Vauxhall’s Ellesmere Port plant is currently on tickover and operating at around 65% capacity. But that is about to change, as Martyn Cray, the plant’s director, tells Tony Lewis.

New Astra is coming. The Merseyside, UK, factory won the contract to build the next generation Astra – due in 2015 – in May. Work on integrating the new platform starts in January while pilot production teams start work in the UK and Germany in March.

New plant director Martyn Cray sees the fact that the plant is not running anywhere near flat out as an advantage. It’s easier to train new recruits and retrain existing staff when you have spare capacity. An additional 700 workers will be recruited towards the end of next year to join the existing 1,860 as launch of new Astra looms.

Ellesmere Port will build around 95,000 Astra five-door and estate models this year, 80% of them for export. “It’s still a competitive model and still selling well but it’s tough when a model gets to this stage in its life,” said Cray.

His plan is to get the plant to a capacity “where it becomes very competitive. Volume is our friend and will drive efficiencies we’ve never seen before.”

UK-based suppliers will become part of that efficiency drive – if they are up to the mark.

“GM’s strategy is to make where you sell and that needs to include the suppliers,” said Cray, who wants to strengthen links with the UK supply chain. “We need to get them competitive so they can tender for work,” he said. And that’s something that GM is doing. Currently around 15% of Astra content at Ellesmere Port is from the UK. That is forecast to rise to 30% with the next generation car. The factory has its own supplier park – seats, bumpers and so on – employing another 2,000 but dashboards are still assembled in-house.

Engines (there are six on current Astra) are imported since large volumes are needed for an engine plant to be efficient – 300,000 to 350,000 and counting in Cray’s view.

And he should know. He has a solid background in engine plants, starting his career at Ford’s Bridgend engine factory in South Wales before moving to Bosch’s factory, also in South Wales, for a taste of life in the supply chain.

He joined GM in 1995, working as lean manufacturing manager for Opel in Vienna. In 1999, he moved to Opel Kaiserlautern, taking on the role of manufacturing manager at the diesel engine plant. 

He then returned to the UK in 2001 for a three-year spell at Ellesmere Port in charge of V6 engines before heading to Saab in Sweden as powertrain manufacturing director. In 2008 he joined GM Holden in Australia where his last posting was as executive director of GM Holden manufacturing operations. 

His biggest surprise on returning to Ellesmere Port was the attitude of the unions and workforce. They are, he said, “a different animal. We are no longer at loggerheads; the union asks intelligent questions and makes the management team think.”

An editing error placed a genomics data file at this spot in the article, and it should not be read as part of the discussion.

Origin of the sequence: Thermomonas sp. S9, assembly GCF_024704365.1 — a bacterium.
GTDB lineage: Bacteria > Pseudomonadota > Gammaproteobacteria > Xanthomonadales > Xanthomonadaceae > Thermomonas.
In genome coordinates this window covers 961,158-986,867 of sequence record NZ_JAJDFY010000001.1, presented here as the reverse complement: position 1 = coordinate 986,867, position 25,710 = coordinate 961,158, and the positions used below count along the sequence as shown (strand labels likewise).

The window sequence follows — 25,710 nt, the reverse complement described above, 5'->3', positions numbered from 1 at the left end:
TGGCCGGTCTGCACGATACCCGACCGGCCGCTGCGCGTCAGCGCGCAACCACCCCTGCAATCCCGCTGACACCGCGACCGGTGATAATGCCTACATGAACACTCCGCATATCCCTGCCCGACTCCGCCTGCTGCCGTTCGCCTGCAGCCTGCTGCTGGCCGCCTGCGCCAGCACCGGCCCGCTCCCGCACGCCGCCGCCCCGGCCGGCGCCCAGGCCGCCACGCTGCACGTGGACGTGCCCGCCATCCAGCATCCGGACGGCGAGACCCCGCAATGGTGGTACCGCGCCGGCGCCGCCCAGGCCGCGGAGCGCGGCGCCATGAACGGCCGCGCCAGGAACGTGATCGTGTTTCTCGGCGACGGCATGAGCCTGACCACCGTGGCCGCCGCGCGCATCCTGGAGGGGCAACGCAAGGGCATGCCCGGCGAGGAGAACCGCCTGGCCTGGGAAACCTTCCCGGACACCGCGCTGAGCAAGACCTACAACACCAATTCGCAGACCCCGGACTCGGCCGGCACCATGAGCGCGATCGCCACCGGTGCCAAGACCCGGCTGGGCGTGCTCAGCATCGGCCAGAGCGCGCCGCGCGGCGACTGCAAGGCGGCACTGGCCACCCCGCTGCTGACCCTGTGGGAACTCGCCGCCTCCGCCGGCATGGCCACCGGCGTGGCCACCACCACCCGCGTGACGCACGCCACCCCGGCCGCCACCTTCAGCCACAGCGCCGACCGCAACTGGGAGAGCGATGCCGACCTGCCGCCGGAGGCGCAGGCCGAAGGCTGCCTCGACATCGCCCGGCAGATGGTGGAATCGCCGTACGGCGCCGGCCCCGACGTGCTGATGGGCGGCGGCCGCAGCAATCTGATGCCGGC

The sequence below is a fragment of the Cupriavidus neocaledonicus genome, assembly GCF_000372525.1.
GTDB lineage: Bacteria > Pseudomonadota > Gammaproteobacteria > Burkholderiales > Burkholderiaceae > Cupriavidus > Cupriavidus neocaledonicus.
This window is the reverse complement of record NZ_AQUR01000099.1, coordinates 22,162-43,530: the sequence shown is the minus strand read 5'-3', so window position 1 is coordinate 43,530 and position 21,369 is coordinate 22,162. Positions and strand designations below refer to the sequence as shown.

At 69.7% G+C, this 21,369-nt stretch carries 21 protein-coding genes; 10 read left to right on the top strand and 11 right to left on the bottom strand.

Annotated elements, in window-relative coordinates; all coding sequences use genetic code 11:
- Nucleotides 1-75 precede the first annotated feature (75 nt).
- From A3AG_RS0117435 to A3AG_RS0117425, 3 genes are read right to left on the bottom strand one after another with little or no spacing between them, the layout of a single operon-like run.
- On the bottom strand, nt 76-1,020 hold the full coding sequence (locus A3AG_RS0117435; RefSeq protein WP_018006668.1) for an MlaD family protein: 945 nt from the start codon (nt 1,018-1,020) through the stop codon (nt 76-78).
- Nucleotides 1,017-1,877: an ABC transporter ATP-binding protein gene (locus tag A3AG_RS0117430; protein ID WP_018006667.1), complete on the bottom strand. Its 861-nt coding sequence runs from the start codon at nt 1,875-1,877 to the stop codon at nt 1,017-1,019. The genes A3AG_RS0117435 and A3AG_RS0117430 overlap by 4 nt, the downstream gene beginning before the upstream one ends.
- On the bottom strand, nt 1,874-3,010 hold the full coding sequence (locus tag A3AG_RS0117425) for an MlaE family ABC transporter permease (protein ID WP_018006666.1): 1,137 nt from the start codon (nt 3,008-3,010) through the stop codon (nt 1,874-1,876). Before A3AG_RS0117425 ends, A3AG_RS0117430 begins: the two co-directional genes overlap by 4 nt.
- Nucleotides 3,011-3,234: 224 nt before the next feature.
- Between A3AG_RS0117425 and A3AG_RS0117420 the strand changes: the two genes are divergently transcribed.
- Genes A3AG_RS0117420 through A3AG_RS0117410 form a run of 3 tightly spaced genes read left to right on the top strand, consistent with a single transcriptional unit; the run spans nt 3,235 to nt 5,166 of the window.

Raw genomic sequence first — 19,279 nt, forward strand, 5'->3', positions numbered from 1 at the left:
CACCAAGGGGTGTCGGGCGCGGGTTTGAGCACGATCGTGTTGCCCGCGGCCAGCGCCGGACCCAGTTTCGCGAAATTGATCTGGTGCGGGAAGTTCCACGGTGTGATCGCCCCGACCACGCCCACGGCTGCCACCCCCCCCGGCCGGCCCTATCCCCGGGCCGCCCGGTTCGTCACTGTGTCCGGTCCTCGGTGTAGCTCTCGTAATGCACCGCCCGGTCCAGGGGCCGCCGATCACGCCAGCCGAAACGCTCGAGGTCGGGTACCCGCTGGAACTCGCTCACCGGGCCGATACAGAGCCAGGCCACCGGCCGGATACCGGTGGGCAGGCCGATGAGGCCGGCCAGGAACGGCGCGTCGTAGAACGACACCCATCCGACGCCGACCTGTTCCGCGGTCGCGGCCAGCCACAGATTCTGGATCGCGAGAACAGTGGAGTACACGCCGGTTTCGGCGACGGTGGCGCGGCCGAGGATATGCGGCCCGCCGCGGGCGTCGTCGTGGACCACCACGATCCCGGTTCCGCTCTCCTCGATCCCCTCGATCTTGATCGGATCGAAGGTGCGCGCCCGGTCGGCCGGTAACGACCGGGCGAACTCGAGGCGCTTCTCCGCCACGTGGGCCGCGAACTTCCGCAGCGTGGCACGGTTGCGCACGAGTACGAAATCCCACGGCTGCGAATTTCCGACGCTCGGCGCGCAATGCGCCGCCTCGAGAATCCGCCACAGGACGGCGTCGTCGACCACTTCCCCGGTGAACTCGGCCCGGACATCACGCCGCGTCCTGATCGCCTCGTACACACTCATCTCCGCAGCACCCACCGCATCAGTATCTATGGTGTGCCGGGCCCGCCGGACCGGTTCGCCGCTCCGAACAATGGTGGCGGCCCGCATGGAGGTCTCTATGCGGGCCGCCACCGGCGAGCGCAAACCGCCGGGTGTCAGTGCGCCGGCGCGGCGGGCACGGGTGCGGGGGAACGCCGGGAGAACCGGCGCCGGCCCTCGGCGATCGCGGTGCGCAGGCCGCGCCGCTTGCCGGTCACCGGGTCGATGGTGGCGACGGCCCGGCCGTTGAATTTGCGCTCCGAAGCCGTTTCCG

It is that new attitude that meant the week’s shutdown in the autumn “was no big deal, everyone understood why we were doing it.” It also allowed the factory to move to what he calls “a five-into-four” working week: working the same hours over four days that they did over five. Cray estimates the move will save GBP2m in facility costs such as heating and lighting over 18 months. It also means everyone gets a three-day weekend. And when he floated the idea of increasing production flexibility by doing away with the traditional summer shutdown if necessary – allowing workers to take holidays at cheaper times of the year – that too was greeted with enthusiasm.

Cray is not your average GM suit – he says he stopped wearing ties in 1991 – and walks the shopfloor every day for up to two hours in polo shirt and jeans, his everyday attire at the office. The walkabout is a tip he picked up during a brief spell with Toyota. Watch and talk is the idea – watch how the assembly line is running every day and you develop a sense for when things aren’t going as they should. Talk to the line workers and you can pick up on any problems before they escalate.

The workers also seem to like the idea that he shuns a bigger Vauxhall that he would be entitled to and drives one of Ellesmere Port’s Astras – a five-door diesel SRi.

When the new model arrives output will increase to 160,000 units a year with the ability “to flex up to 200,000, even to 250,000.”

That ‘flex’ comes from the flexible working agreement with the Unite union that was so vital in securing the deal on new Astra. There is no time limit to the hours banked by Vauxhall during September’s shutdown, for example.

“Unite think very untraditionally as a union, ask intelligent questions and make the management team think,” says Cray who suggests that unions in Australia are 20 years behind the approach he has found in the UK.

And while Ellesmere Port could build other GM models (anything built off the new Astra global platform so next Chevrolet Cruze or even Ampera/Volt would be feasible) Cray is cautious.

Complexity can have a detrimental effect on quality, he pointed out, adding: “I’m not going to be Martyn’s boutique building small numbers of lots of models. You can be too flexible.” Everything off the same platform at volume is the best way to get return on investment, he said.

Other aspects of his return to the UK impress him too. He was full of praise for Business Secretary Vince Cable’s decision to go to Detroit to talk to the GM hierarchy and argue the government’s case for why Ellesmere Port should be kept open.

It was “crucial” he said, noting that the Australian government did the same with success but the German government didn’t.